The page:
The FSB's statement comes following a Financial Conduct Authority (FCA) consultation on the matter, which outlined proposals to protect and widen access to cash.

However, the FSB believes that the proposals 'could go further'. Its own recommendations include:

  • developing a more comprehensive cash assessment process that is more responsive to a wider range of local needs
  • publishing assessment outcomes and making processes transparent
  • responding to a wider range of trigger events to undertake a cash assessment in a local area.

Martin McTague, National Chair of the FSB, said: 'A small business must be free to choose which payment options it wishes to accept, including cash. To enable this, it's vital for the infrastructure required for cash to remain available in all areas.

'Cash access is too important to be left to innumerable individual commercial decisions which, taken together, represent a significant threat to people and businesses' ability to withdraw, process and deposit cash.'

8thFeb
News article

Pensions income needed to retire rises

The amount needed for a single person to have a moderate retirement has risen to £31,300, according to the Pensions and Lifetime Savings Association (PLSA).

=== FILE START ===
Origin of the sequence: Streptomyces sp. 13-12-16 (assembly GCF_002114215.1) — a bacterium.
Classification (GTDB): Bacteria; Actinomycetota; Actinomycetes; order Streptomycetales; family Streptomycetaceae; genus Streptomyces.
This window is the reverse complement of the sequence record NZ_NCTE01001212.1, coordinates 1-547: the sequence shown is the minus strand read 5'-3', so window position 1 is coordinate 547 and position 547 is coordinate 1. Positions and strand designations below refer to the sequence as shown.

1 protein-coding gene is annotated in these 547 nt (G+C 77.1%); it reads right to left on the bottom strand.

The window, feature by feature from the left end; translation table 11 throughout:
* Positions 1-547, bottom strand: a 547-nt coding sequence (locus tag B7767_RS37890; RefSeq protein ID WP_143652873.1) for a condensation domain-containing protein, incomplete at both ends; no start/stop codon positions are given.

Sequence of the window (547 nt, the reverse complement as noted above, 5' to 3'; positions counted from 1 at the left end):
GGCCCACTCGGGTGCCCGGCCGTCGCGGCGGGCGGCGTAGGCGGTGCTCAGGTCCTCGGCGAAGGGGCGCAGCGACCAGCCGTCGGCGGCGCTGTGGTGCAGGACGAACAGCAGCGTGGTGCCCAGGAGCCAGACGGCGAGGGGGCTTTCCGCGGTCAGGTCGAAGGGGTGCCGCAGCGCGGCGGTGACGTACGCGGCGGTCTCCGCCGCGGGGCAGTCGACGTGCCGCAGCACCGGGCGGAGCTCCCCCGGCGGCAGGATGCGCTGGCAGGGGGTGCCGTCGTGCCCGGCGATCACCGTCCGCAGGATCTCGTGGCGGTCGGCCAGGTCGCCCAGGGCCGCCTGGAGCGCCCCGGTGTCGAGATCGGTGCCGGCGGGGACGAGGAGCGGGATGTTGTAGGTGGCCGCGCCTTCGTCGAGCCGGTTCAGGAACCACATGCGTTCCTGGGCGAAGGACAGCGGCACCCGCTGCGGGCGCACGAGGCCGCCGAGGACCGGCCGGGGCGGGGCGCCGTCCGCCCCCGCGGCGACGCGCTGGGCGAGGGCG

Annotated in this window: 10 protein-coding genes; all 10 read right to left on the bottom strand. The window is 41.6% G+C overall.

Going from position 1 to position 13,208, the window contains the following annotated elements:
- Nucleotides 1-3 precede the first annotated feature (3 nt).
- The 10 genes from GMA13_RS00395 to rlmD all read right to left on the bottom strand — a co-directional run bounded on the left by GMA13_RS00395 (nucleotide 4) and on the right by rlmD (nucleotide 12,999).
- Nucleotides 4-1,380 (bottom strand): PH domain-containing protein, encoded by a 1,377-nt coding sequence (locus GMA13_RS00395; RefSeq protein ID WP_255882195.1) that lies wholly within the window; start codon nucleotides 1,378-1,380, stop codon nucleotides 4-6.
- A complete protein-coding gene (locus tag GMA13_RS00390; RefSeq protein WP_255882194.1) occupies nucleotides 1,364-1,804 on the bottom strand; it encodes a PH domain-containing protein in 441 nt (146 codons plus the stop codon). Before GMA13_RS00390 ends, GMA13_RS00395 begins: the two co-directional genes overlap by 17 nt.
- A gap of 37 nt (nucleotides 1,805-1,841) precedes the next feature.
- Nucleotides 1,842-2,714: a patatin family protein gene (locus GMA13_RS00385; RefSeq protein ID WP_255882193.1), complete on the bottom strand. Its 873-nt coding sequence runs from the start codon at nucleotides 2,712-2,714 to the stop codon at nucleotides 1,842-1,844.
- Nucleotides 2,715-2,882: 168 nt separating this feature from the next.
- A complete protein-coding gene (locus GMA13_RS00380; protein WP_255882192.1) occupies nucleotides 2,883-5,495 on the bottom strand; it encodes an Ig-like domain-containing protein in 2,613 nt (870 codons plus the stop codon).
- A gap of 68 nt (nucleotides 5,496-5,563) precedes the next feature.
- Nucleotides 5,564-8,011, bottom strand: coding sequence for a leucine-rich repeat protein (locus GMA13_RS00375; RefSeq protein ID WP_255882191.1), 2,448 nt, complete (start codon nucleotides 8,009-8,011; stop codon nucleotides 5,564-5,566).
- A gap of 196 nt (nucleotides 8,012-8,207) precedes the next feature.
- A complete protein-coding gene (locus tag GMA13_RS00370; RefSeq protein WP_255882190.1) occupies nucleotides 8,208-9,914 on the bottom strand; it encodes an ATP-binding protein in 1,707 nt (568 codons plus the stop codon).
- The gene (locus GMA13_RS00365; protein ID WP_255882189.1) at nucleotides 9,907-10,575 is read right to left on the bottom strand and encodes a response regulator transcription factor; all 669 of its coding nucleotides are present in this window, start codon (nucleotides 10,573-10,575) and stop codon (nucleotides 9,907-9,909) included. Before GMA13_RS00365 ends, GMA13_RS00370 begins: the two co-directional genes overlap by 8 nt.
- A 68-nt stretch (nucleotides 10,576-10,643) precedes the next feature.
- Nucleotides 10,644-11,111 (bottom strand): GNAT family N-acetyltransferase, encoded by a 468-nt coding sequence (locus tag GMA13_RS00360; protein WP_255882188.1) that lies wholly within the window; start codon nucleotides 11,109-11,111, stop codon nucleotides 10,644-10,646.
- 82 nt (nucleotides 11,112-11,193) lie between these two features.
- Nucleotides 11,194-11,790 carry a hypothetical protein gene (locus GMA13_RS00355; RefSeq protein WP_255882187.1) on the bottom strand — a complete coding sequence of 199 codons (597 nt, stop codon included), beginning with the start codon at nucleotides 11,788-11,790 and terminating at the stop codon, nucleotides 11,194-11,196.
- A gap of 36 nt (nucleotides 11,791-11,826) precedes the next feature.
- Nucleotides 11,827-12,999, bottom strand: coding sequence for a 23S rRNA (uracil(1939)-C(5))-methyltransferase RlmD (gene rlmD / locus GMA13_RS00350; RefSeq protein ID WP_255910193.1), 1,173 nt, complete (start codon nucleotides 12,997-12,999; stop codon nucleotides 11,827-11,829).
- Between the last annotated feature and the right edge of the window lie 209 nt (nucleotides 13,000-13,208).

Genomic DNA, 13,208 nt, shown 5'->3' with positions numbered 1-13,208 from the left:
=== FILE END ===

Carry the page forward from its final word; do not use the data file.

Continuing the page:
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The amount needed for a single person to have a moderate retirement has risen to £31,300, according to the Pensions and Lifetime Savings Association (PLSA).

The rising cost of living and an expectation to offer financial support to grandchildren had pushed up the income required by £8,000, the PLSA said.

The PLSA uses evidence from focus groups to make the estimates, and they are intended as a guide for those planning their retirement savings.

The calculations are pitched at three different levels - minimum, moderate and comfortable - and are developed and maintained independently by the Centre for Research in Social Policy at Loughborough University.

They estimated that a single person needed £14,400 a year for a minimum income, and £43,100 a year for a comfortable retirement.

Couples required a joint £22,400 at the minimum level, £43,100 at a moderate level and £59,000 at a comfortable level.

Nigel Peaple, Director for Policy and Advocacy at the PLSA, said: 'The cost of living has put enormous pressure on household finances over the last year and, as the research shows, this is no different for retirees.'